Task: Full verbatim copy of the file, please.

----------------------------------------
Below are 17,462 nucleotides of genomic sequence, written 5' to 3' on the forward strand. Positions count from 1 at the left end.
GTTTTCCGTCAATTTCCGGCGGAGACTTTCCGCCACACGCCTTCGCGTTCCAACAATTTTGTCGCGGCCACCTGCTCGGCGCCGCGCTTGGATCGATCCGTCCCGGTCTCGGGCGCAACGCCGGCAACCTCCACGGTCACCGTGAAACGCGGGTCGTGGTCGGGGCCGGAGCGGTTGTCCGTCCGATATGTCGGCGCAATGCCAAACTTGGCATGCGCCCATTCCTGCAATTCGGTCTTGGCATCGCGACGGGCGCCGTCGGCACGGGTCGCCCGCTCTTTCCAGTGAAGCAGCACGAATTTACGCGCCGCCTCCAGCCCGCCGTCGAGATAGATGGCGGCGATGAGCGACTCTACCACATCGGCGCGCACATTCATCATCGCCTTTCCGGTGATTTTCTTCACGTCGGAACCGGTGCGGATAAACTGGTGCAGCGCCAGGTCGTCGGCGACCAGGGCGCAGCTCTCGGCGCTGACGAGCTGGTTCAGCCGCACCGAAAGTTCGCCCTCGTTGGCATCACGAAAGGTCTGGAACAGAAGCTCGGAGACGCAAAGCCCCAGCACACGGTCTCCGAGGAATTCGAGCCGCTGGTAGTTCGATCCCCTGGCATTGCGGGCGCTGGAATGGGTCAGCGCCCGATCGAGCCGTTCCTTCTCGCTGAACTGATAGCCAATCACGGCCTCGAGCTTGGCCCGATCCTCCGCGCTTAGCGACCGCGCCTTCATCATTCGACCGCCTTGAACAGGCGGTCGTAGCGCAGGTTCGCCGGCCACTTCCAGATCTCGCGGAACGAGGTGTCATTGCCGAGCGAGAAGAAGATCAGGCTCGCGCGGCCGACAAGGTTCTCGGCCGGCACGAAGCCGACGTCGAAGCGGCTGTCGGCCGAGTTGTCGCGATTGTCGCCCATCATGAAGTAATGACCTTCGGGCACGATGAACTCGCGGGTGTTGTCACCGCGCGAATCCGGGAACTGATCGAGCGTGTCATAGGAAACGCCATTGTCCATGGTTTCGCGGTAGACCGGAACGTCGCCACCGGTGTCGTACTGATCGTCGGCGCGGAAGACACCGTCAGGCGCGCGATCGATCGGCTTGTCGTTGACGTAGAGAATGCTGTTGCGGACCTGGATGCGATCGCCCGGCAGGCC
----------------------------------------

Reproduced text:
Below are 17,462 nucleotides of genomic sequence, written 5' to 3' on the forward strand. Positions count from 1 at the left end.
GTTTTCCGTCAATTTCCGGCGGAGACTTTCCGCCACACGCCTTCGCGTTCCAACAATTTTGTCGCGGCCACCTGCTCGGCGCCGCGCTTGGATCGATCCGTCCCGGTCTCGGGCGCAACGCCGGCAACCTCCACGGTCACCGTGAAACGCGGGTCGTGGTCGGGGCCGGAGCGGTTGTCCGTCCGATATGTCGGCGCAATGCCAAACTTGGCATGCGCCCATTCCTGCAATTCGGTCTTGGCATCGCGACGGGCGCCGTCGGCACGGGTCGCCCGCTCTTTCCAGTGAAGCAGCACGAATTTACGCGCCGCCTCCAGCCCGCCGTCGAGATAGATGGCGGCGATGAGCGACTCTACCACATCGGCGCGCACATTCATCATCGCCTTTCCGGTGATTTTCTTCACGTCGGAACCGGTGCGGATAAACTGGTGCAGCGCCAGGTCGTCGGCGACCAGGGCGCAGCTCTCGGCGCTGACGAGCTGGTTCAGCCGCACCGAAAGTTCGCCCTCGTTGGCATCACGAAAGGTCTGGAACAGAAGCTCGGAGACGCAAAGCCCCAGCACACGGTCTCCGAGGAATTCGAGCCGCTGGTAGTTCGATCCCCTGGCATTGCGGGCGCTGGAATGGGTCAGCGCCCGATCGAGCCGTTCCTTCTCGCTGAACTGATAGCCAATCACGGCCTCGAGCTTGGCCCGATCCTCCGCGCTTAGCGACCGCGCCTTCATCATTCGACCGCCTTGAACAGGCGGTCGTAGCGCAGGTTCGCCGGCCACTTCCAGATCTCGCGGAACGAGGTGTCATTGCCGAGCGAGAAGAAGATCAGGCTCGCGCGGCCGACAAGGTTCTCGGCCGGCACGAAGCCGACGTCGAAGCGGCTGTCGGCCGAGTTGTCGCGATTGTCGCCCATCATGAAGTAATGACCTTCGGGCACGATGAACTCGCGGGTGTTGTCACCGCGCGAATCCGGGAACTGATCGAGCGTGTCATAGGAAACGCCATTGTCCATGGTTTCGCGGTAGACCGGAACGTCGCCACCGGTGTCGTACTGATCGTCGGCGCGGAAGACACCGTCAGGCGCGCGATCGATCGGCTTGTCGTTGACGTAGAGAATGCTGTTGCGGACCTGGATGCGATCGCCCGGCAGGCC